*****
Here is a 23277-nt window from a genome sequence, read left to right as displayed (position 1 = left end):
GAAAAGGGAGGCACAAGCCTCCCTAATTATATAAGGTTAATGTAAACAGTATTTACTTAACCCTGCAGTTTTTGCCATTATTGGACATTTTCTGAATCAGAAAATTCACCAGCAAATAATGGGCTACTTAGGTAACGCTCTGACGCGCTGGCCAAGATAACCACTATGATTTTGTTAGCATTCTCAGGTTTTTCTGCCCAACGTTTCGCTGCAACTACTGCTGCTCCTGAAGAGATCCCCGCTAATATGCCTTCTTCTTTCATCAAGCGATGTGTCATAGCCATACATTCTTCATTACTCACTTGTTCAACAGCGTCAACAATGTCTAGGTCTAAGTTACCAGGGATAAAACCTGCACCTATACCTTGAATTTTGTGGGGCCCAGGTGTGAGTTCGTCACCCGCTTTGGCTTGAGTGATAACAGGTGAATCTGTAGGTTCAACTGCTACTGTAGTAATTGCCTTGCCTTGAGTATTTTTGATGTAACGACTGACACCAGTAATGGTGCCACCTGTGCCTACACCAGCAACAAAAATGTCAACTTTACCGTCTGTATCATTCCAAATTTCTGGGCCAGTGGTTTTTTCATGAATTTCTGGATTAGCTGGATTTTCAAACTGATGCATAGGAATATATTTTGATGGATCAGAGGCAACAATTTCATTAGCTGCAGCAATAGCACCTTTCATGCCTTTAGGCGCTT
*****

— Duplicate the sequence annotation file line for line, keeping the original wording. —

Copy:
Here is a 23277-nt window from a genome sequence, read left to right as displayed (position 1 = left end):
GAAAAGGGAGGCACAAGCCTCCCTAATTATATAAGGTTAATGTAAACAGTATTTACTTAACCCTGCAGTTTTTGCCATTATTGGACATTTTCTGAATCAGAAAATTCACCAGCAAATAATGGGCTACTTAGGTAACGCTCTGACGCGCTGGCCAAGATAACCACTATGATTTTGTTAGCATTCTCAGGTTTTTCTGCCCAACGTTTCGCTGCAACTACTGCTGCTCCTGAAGAGATCCCCGCTAATATGCCTTCTTCTTTCATCAAGCGATGTGTCATAGCCATACATTCTTCATTACTCACTTGTTCAACAGCGTCAACAATGTCTAGGTCTAAGTTACCAGGGATAAAACCTGCACCTATACCTTGAATTTTGTGGGGCCCAGGTGTGAGTTCGTCACCCGCTTTGGCTTGAGTGATAACAGGTGAATCTGTAGGTTCAACTGCTACTGTAGTAATTGCCTTGCCTTGAGTATTTTTGATGTAACGACTGACACCAGTAATGGTGCCACCTGTGCCTACACCAGCAACAAAAATGTCAACTTTACCGTCTGTATCATTCCAAATTTCTGGGCCAGTGGTTTTTTCATGAATTTCTGGATTAGCTGGATTTTCAAACTGATGCATAGGAATATATTTTGATGGATCAGAGGCAACAATTTCATTAGCTGCAGCAATAGCACCTTTCATGCCTTTAGGCGCTT